Now I’m not a difficult person to please in general, but where music is concerned I’ve grown to be highly critical since becoming a rawk journo. So I surprised myself when, after witnessing Streebeck’s half-hour stint supporting David Essex in Cheltenham, I sat itching to buy his album. The promise of a free badge helped too, I’m a sucker for badges.
There was an exquisite feel to the performance; in this enormous cavern of a town hall, a solitary man played his acoustic guitar beneath a lonely spotlight, and won us over, hook line and sinker. Radio Two listeners may have heard the mysterious name, as the superb single ‘Wasted Time’ has been glistening through their airwaves. Streebeck has also played live in Radio One’s Maida Wale studios, an illustrious feat for any artist. ‘Wasted Time’ sounds, on the album, far more elaborate that it did live, incorporating a steady drum beat into the song for added vigour, atop the guitar/harmonica combination. One cannot help but see a Dylan influence in the simplicity of Streebeck’s style, the folky undertones, the difference being that the former is shockingly glorified, and the latter deserves glorification. Every song on this record stands out as poignant, genuine, and simply gorgeous. The incredible talent behind the guitar playing is moving enough in itself, and is amplified by lyrics that actually mean something.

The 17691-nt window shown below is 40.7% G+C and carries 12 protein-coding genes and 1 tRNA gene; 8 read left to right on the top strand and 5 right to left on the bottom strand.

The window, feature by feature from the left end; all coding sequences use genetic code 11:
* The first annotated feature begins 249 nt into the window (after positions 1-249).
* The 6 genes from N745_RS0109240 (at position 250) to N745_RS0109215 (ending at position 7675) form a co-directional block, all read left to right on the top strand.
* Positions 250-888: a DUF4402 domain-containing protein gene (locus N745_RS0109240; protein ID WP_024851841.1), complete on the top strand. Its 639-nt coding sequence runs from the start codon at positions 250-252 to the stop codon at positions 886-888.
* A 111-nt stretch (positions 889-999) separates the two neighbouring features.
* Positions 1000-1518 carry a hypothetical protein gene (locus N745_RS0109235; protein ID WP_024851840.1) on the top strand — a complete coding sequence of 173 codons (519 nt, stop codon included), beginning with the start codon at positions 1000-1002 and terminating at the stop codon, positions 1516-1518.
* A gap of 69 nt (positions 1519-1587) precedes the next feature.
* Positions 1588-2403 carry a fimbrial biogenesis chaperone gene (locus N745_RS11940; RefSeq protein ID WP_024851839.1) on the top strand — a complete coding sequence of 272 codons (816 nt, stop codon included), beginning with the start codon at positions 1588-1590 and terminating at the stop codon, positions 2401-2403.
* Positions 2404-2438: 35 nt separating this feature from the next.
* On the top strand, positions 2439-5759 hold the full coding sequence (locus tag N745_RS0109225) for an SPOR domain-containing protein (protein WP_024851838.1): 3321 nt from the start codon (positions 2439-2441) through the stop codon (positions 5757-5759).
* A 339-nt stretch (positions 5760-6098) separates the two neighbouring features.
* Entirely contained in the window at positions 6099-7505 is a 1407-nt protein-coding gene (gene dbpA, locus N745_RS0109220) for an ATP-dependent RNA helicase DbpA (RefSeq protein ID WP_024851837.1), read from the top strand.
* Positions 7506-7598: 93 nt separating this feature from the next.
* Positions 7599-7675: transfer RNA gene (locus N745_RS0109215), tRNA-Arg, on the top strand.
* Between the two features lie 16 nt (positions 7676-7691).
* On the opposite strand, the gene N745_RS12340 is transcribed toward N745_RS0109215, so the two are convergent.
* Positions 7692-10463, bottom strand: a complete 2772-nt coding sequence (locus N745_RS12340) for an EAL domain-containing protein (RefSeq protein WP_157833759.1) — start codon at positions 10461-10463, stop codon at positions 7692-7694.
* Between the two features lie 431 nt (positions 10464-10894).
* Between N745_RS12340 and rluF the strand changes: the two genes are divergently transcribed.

For me, ‘Eighty Eight’ is the most touching song on the album, with the line “if it’s all the same to you, I’d rather not pretend that we’re still friends” brimming over with emotion. Other standout tracks include the gently moving opener ‘Twilight’, the darkly pitying ‘Pirates’, and the uplifting ‘Caged’, which will always remind me of how I felt when Streebeck opened his performance to an audience unprepared for his sparkling brilliance.
‘Without a Baedeker’ shines from start to finish, and Streebeck is somehow startlingly different to every other modern man-and-his-guitar act. So different it turned the mind of a cynical hard rock fan upside down.
Order the album online now, and Streebeck might even sign it for you. That’s another great thing about him, he’s really a very nice boy!
(This also appeared in December 2006, issue 25